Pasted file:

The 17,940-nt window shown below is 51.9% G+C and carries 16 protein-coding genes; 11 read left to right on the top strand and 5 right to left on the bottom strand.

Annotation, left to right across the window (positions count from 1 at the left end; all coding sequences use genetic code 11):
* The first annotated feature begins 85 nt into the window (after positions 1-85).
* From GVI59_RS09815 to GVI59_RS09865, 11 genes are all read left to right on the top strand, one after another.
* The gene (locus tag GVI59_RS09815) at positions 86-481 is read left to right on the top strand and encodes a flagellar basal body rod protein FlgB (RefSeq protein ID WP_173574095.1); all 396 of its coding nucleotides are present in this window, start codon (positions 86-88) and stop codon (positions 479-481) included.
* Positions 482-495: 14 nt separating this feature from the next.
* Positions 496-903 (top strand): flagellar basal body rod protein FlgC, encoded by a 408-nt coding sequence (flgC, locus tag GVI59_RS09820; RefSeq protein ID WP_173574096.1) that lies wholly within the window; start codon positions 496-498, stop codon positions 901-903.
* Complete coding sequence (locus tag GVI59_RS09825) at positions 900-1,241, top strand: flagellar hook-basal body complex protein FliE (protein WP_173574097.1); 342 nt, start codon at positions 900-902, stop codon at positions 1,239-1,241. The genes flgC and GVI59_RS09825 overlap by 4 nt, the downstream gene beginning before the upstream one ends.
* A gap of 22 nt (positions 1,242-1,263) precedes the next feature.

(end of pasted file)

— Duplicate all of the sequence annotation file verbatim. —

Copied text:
The 17,940-nt window shown below is 51.9% G+C and carries 16 protein-coding genes; 11 read left to right on the top strand and 5 right to left on the bottom strand.

Annotation, left to right across the window (positions count from 1 at the left end; all coding sequences use genetic code 11):
* The first annotated feature begins 85 nt into the window (after positions 1-85).
* From GVI59_RS09815 to GVI59_RS09865, 11 genes are all read left to right on the top strand, one after another.
* The gene (locus tag GVI59_RS09815) at positions 86-481 is read left to right on the top strand and encodes a flagellar basal body rod protein FlgB (RefSeq protein ID WP_173574095.1); all 396 of its coding nucleotides are present in this window, start codon (positions 86-88) and stop codon (positions 479-481) included.
* Positions 482-495: 14 nt separating this feature from the next.
* Positions 496-903 (top strand): flagellar basal body rod protein FlgC, encoded by a 408-nt coding sequence (flgC, locus tag GVI59_RS09820; RefSeq protein ID WP_173574096.1) that lies wholly within the window; start codon positions 496-498, stop codon positions 901-903.
* Complete coding sequence (locus tag GVI59_RS09825) at positions 900-1,241, top strand: flagellar hook-basal body complex protein FliE (protein WP_173574097.1); 342 nt, start codon at positions 900-902, stop codon at positions 1,239-1,241. The genes flgC and GVI59_RS09825 overlap by 4 nt, the downstream gene beginning before the upstream one ends.
* A gap of 22 nt (positions 1,242-1,263) precedes the next feature.